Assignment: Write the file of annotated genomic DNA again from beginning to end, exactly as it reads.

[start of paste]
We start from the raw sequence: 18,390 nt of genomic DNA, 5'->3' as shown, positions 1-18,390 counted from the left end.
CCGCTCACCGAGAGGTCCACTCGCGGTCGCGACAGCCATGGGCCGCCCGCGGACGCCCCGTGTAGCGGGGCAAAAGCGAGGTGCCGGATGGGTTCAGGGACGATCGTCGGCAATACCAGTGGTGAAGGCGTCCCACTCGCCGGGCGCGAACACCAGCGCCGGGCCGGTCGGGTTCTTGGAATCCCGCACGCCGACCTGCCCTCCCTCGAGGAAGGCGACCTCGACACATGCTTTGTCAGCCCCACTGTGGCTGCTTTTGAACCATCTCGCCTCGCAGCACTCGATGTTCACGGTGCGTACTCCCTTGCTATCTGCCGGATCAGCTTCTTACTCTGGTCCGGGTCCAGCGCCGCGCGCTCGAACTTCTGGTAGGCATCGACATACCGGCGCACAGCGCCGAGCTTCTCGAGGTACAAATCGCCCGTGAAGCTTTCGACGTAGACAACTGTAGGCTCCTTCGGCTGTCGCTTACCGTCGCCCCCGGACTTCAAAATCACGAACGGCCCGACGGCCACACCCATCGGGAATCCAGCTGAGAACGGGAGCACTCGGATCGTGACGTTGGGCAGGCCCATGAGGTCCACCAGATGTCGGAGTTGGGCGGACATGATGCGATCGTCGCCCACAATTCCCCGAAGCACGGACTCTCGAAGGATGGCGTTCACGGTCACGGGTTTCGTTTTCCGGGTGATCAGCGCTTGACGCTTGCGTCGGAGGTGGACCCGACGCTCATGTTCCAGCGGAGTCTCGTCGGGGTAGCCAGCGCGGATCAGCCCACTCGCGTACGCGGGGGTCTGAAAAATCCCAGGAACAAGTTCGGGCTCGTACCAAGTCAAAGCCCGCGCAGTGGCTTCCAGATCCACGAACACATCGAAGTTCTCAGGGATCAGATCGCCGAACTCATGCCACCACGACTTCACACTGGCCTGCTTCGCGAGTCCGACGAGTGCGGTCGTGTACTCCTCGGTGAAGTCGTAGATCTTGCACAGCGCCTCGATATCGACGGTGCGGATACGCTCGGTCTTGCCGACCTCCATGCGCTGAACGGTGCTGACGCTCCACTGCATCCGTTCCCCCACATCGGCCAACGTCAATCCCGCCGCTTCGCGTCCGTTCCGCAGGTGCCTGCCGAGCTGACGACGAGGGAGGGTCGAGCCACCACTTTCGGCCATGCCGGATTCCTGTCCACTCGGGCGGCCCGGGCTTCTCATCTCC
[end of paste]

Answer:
We start from the raw sequence: 18,390 nt of genomic DNA, 5'->3' as shown, positions 1-18,390 counted from the left end.
CCGCTCACCGAGAGGTCCACTCGCGGTCGCGACAGCCATGGGCCGCCCGCGGACGCCCCGTGTAGCGGGGCAAAAGCGAGGTGCCGGATGGGTTCAGGGACGATCGTCGGCAATACCAGTGGTGAAGGCGTCCCACTCGCCGGGCGCGAACACCAGCGCCGGGCCGGTCGGGTTCTTGGAATCCCGCACGCCGACCTGCCCTCCCTCGAGGAAGGCGACCTCGACACATGCTTTGTCAGCCCCACTGTGGCTGCTTTTGAACCATCTCGCCTCGCAGCACTCGATGTTCACGGTGCGTACTCCCTTGCTATCTGCCGGATCAGCTTCTTACTCTGGTCCGGGTCCAGCGCCGCGCGCTCGAACTTCTGGTAGGCATCGACATACCGGCGCACAGCGCCGAGCTTCTCGAGGTACAAATCGCCCGTGAAGCTTTCGACGTAGACAACTGTAGGCTCCTTCGGCTGTCGCTTACCGTCGCCCCCGGACTTCAAAATCACGAACGGCCCGACGGCCACACCCATCGGGAATCCAGCTGAGAACGGGAGCACTCGGATCGTGACGTTGGGCAGGCCCATGAGGTCCACCAGATGTCGGAGTTGGGCGGACATGATGCGATCGTCGCCCACAATTCCCCGAAGCACGGACTCTCGAAGGATGGCGTTCACGGTCACGGGTTTCGTTTTCCGGGTGATCAGCGCTTGACGCTTGCGTCGGAGGTGGACCCGACGCTCATGTTCCAGCGGAGTCTCGTCGGGGTAGCCAGCGCGGATCAGCCCACTCGCGTACGCGGGGGTCTGAAAAATCCCAGGAACAAGTTCGGGCTCGTACCAAGTCAAAGCCCGCGCAGTGGCTTCCAGATCCACGAACACATCGAAGTTCTCAGGGATCAGATCGCCGAACTCATGCCACCACGACTTCACACTGGCCTGCTTCGCGAGTCCGACGAGTGCGGTCGTGTACTCCTCGGTGAAGTCGTAGATCTTGCACAGCGCCTCGATATCGACGGTGCGGATACGCTCGGTCTTGCCGACCTCCATGCGCTGAACGGTGCTGACGCTCCACTGCATCCGTTCCCCCACATCGGCCAACGTCAATCCCGCCGCTTCGCGTCCGTTCCGCAGGTGCCTGCCGAGCTGACGACGAGGGAGGGTCGAGCCACCACTTTCGGCCATGCCGGATTCCTGTCCACTCGGGCGGCCCGGGCTTCTCATCTCC